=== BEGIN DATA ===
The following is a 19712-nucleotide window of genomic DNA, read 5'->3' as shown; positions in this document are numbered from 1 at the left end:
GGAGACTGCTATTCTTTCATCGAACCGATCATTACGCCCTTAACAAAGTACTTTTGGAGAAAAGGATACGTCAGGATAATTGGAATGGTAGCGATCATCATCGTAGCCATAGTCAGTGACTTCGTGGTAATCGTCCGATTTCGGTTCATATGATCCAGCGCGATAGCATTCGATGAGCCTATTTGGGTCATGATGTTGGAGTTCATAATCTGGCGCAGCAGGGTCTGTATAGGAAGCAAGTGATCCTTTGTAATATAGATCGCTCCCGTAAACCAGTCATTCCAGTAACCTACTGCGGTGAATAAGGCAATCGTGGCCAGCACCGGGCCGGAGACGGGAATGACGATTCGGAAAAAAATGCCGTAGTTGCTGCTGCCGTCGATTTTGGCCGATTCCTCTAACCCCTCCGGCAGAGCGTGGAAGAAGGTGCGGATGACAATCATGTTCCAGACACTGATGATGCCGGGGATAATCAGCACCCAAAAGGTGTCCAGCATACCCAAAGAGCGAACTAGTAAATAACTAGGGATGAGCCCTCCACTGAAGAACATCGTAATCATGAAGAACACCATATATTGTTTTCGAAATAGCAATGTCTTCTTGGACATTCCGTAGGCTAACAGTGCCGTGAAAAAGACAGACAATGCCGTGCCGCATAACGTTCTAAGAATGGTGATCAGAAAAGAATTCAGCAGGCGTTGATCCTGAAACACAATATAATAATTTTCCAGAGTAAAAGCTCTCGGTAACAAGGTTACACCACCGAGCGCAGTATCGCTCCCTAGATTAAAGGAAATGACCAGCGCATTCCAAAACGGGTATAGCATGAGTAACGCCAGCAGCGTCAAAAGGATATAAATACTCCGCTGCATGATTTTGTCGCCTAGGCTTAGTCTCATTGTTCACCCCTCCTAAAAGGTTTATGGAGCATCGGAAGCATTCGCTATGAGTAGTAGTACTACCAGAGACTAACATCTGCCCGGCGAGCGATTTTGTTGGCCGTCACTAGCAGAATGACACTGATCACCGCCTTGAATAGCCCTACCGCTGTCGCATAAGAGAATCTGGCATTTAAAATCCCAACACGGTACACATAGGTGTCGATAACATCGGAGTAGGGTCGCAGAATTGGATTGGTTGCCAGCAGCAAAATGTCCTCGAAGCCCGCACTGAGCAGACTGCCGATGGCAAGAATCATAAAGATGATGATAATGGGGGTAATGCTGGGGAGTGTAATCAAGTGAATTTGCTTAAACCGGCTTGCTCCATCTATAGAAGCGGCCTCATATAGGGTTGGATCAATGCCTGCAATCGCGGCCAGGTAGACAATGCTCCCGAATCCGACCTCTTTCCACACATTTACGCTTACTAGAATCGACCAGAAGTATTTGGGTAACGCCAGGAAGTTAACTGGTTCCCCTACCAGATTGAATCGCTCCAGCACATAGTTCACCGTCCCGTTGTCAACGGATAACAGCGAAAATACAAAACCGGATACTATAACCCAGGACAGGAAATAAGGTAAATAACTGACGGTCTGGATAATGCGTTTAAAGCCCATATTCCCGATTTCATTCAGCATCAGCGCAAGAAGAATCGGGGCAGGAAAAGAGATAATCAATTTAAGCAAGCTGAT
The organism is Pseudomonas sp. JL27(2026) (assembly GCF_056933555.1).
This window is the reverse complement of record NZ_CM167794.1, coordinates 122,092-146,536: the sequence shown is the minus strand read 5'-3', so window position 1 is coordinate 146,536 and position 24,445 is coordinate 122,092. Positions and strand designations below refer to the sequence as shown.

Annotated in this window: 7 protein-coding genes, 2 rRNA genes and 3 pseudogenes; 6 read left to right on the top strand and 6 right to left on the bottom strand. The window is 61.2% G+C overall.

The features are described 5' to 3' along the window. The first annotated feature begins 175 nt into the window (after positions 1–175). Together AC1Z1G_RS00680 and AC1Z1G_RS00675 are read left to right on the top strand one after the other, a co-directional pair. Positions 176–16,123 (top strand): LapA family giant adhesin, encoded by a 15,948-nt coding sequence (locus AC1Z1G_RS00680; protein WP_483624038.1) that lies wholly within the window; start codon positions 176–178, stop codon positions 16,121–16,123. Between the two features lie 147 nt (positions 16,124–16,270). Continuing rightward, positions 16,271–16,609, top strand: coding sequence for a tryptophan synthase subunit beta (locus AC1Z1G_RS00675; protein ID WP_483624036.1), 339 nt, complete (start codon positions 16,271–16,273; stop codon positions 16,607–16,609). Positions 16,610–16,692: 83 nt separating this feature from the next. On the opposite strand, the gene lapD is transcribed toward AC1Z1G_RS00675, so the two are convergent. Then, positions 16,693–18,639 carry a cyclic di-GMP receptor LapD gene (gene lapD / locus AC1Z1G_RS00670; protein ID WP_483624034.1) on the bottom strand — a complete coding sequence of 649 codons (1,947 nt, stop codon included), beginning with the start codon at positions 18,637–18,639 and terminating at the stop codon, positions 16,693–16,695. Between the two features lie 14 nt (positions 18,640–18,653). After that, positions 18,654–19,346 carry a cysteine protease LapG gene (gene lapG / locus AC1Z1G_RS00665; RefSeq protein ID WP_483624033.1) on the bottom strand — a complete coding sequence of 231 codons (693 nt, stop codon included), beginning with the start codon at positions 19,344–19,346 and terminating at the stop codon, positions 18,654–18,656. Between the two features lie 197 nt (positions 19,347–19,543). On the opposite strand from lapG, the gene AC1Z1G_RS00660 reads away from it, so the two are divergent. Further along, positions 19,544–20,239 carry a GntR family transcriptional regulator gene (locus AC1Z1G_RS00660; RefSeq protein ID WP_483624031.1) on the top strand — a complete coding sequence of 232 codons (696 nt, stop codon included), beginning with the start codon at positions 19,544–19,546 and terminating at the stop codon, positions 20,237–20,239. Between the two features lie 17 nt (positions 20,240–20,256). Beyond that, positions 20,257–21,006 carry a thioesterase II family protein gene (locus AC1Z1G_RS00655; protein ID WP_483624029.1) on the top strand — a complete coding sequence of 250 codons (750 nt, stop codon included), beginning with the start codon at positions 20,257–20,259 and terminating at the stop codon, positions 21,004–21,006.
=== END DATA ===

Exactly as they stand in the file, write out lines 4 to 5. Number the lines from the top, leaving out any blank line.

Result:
This window is the reverse complement of record NZ_CM167794.1, coordinates 122,092-146,536: the sequence shown is the minus strand read 5'-3', so window position 1 is coordinate 146,536 and position 24,445 is coordinate 122,092. Positions and strand designations below refer to the sequence as shown.

Annotated in this window: 7 protein-coding genes, 2 rRNA genes and 3 pseudogenes; 6 read left to right on the top strand and 6 right to left on the bottom strand. The window is 61.2% G+C overall.